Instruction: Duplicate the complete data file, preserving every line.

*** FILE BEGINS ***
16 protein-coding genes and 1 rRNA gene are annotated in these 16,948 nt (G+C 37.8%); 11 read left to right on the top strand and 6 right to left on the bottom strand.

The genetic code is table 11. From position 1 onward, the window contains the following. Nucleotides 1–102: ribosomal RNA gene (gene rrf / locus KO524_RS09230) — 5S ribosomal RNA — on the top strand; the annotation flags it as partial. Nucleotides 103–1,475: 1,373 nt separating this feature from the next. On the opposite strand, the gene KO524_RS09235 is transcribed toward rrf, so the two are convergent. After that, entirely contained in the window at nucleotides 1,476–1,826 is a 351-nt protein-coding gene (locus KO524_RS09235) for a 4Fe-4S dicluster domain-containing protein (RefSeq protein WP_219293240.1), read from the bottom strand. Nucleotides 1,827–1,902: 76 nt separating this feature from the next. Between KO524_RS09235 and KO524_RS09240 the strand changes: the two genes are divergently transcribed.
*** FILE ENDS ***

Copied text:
16 protein-coding genes and 1 rRNA gene are annotated in these 16,948 nt (G+C 37.8%); 11 read left to right on the top strand and 6 right to left on the bottom strand.

The genetic code is table 11. From position 1 onward, the window contains the following. Nucleotides 1–102: ribosomal RNA gene (gene rrf / locus KO524_RS09230) — 5S ribosomal RNA — on the top strand; the annotation flags it as partial. Nucleotides 103–1,475: 1,373 nt separating this feature from the next. On the opposite strand, the gene KO524_RS09235 is transcribed toward rrf, so the two are convergent. After that, entirely contained in the window at nucleotides 1,476–1,826 is a 351-nt protein-coding gene (locus KO524_RS09235) for a 4Fe-4S dicluster domain-containing protein (RefSeq protein WP_219293240.1), read from the bottom strand. Nucleotides 1,827–1,902: 76 nt separating this feature from the next. Between KO524_RS09235 and KO524_RS09240 the strand changes: the two genes are divergently transcribed.